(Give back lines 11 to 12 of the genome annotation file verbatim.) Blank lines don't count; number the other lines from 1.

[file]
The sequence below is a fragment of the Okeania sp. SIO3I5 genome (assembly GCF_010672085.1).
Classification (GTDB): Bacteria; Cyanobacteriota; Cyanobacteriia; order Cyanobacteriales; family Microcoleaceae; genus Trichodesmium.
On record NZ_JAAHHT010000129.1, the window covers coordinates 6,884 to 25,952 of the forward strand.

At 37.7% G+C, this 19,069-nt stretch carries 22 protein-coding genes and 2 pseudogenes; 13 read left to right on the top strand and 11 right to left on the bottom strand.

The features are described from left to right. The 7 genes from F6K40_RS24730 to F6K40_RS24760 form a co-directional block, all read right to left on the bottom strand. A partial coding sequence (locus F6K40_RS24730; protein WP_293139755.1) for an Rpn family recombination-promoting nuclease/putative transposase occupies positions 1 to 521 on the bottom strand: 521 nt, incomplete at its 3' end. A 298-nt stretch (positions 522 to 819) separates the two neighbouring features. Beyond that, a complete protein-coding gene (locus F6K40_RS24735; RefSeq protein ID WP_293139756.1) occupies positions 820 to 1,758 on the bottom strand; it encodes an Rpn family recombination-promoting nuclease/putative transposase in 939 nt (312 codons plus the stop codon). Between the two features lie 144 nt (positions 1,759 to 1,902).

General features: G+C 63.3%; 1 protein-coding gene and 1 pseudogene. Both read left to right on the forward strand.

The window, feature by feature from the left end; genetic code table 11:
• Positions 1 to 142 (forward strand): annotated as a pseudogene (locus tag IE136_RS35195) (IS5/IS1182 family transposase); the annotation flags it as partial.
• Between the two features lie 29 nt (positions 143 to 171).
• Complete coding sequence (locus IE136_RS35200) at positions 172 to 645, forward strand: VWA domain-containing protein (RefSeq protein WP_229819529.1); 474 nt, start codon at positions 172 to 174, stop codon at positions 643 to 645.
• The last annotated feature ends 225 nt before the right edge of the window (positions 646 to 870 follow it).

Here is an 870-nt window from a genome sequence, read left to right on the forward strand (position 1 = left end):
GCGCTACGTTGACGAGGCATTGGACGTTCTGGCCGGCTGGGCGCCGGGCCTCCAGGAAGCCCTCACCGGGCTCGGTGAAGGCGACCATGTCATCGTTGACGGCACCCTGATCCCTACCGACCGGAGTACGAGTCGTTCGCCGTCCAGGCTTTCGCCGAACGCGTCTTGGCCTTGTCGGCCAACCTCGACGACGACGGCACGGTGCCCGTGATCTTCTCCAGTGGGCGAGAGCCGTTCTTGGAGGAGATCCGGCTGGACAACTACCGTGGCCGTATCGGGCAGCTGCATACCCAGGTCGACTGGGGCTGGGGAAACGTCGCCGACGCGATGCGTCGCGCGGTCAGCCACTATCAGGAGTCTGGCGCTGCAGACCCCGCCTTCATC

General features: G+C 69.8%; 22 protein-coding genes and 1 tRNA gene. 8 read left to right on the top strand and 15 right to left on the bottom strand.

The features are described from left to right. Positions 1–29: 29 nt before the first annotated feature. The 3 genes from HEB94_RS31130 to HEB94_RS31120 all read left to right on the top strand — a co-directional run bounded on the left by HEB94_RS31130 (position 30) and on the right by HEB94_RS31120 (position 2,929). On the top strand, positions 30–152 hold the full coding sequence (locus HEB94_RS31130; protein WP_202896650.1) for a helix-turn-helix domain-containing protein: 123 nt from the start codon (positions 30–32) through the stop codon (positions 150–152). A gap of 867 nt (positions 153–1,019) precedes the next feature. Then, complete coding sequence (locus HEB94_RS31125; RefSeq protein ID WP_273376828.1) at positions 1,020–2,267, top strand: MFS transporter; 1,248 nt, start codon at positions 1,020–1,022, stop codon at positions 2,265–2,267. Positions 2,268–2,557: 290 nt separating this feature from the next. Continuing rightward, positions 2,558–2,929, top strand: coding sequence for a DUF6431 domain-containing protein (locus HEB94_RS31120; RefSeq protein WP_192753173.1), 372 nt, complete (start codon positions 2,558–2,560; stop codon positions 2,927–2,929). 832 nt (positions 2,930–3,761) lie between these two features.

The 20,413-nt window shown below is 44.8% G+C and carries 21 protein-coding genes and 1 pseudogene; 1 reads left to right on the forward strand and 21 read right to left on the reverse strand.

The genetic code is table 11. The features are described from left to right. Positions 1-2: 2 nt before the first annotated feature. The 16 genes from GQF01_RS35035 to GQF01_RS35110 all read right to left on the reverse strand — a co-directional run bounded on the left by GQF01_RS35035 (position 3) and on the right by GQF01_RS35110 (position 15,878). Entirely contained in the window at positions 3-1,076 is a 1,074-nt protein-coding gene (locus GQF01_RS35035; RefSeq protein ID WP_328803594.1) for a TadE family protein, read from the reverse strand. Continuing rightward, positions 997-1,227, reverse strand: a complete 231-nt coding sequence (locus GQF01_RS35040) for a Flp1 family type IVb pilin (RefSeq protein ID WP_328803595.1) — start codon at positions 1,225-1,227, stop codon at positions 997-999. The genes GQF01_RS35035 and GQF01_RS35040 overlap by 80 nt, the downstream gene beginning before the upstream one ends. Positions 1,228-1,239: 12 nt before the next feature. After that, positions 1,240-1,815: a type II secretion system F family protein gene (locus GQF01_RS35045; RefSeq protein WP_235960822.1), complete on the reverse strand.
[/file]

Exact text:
• The last annotated feature ends 225 nt before the right edge of the window (positions 646 to 870 follow it).

Here is an 870-nt window from a genome sequence, read left to right on the forward strand (position 1 = left end):